Monday, March 07, 2011

The History of Migraines

The first migraine in the United States was reported near Baltimore, Maryland by a bartender named Earl Craig. He saw a flash of holy heavy whiteness before being overcome by the coal-stained sky above him as he left the bar he tended in the early morning hours of Sunday, September 27th, 1890. In a letter Earl Craig wrote to his fiance later that day, he referred to the onset of the migraine as being struck by a heavy pendulum of white hot light. Later that year in Philadelphia, Pennsylvania, Darla Desmond, mother of three, collapsed in front of her children from the sheer weight of light around her. Within months of these two separate but deeply connected events, the word migraine became something people up and down the east coast came to associate with The Light Sickness, a term phrased by Louis Wertheimer, a student of Jean-Martin Charcot's who lived, by way of Chicago, Illinois and Green Bay Wisconsin, in Paris, France for most of his adult life. Because of Wertheimer, the word migraine became erroneously associated with lime used to hasten the decay of dead cattle. Many theories at the time blamed the manufacture of lime and its toxic offshoot, alkaline powder, for the advent of migraine clusters in North America.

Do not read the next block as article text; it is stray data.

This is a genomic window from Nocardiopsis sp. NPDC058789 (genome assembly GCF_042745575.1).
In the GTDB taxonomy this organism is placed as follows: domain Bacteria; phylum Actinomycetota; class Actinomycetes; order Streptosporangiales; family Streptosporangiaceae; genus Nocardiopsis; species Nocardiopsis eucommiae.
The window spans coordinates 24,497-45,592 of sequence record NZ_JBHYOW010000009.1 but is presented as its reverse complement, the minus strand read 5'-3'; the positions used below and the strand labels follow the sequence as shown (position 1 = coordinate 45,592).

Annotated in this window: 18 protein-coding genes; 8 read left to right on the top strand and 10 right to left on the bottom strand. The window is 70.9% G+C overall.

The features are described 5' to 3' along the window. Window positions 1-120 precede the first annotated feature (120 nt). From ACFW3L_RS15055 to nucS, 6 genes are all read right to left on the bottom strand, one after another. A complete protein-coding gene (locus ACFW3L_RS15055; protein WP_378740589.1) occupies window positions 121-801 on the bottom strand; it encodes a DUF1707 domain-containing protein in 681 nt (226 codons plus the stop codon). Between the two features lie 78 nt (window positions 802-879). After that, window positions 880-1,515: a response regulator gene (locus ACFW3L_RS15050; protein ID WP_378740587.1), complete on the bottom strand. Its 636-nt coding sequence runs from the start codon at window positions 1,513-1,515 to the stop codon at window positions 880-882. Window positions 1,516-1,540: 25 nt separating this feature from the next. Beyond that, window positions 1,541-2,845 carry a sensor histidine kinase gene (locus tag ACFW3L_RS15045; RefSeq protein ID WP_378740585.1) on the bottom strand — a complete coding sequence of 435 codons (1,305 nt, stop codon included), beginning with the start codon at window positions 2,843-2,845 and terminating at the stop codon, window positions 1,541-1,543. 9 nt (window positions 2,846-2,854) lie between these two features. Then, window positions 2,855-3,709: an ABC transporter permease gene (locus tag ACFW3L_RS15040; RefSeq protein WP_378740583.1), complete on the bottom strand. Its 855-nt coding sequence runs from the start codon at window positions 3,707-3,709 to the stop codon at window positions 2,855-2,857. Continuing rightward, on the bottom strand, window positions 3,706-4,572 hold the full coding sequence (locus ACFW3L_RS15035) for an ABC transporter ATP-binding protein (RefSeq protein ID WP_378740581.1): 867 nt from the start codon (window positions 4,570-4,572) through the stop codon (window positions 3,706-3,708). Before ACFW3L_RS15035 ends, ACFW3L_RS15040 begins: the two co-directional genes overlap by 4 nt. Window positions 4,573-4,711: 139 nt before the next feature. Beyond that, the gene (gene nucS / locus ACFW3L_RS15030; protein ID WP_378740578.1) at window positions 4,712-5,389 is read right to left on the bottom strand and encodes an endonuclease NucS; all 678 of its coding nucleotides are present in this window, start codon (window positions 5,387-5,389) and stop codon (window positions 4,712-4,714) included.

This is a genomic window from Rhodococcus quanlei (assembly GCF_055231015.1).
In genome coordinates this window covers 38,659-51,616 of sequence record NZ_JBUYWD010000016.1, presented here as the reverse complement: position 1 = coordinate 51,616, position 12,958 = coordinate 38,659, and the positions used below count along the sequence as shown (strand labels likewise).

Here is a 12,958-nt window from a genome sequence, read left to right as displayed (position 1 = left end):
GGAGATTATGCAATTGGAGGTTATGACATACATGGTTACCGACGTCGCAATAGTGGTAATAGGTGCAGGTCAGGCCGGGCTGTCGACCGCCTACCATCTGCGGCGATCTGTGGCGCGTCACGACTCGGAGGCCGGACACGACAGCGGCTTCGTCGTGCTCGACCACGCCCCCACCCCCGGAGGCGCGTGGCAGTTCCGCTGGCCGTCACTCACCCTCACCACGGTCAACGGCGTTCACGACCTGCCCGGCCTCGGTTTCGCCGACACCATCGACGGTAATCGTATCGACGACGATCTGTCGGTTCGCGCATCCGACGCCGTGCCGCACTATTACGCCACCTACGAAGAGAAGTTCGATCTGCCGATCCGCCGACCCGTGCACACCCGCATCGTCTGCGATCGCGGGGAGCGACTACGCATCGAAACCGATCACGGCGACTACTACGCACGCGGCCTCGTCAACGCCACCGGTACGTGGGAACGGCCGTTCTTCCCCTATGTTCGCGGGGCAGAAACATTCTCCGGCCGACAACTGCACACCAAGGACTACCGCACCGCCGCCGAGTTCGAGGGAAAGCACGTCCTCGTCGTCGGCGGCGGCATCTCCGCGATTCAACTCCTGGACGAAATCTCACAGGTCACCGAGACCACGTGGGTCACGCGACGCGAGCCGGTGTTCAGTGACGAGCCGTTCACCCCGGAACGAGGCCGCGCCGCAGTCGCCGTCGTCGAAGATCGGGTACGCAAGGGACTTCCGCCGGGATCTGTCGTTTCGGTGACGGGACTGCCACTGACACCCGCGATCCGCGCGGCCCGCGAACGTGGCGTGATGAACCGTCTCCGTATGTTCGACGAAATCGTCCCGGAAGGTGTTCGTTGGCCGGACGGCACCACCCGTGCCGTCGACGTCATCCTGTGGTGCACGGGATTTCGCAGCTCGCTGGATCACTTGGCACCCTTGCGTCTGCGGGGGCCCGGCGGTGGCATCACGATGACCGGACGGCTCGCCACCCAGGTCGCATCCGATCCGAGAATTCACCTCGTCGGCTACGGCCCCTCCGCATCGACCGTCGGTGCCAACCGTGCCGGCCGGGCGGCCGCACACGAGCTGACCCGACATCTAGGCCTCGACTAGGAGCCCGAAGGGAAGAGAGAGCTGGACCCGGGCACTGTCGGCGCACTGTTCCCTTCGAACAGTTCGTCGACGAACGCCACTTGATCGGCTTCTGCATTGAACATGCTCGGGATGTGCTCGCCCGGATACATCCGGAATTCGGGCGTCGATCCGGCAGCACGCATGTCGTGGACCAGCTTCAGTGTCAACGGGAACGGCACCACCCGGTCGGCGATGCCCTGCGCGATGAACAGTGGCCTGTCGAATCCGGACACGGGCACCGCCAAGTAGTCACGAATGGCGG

I will deliver my lecture "The History of Migraines" in its entirety on this blog on May 13, 2011 starting at 6:00 AM as part of the Furman-Regents Lecture Series which is sponsored, in part, by the Maplewood Lecture Foundation and the St. Olaf Valiant Approach Foundation.

4 Comments:

Anonymous Anonymous said...

So cool!

3:01 AM  
Anonymous Anonymous said...

Really? This is awesome!

8:15 AM  
Blogger Chicken Underwear said...

totally cool!

5:32 PM  
Anonymous Anonymous said...

Love.

6:47 PM  

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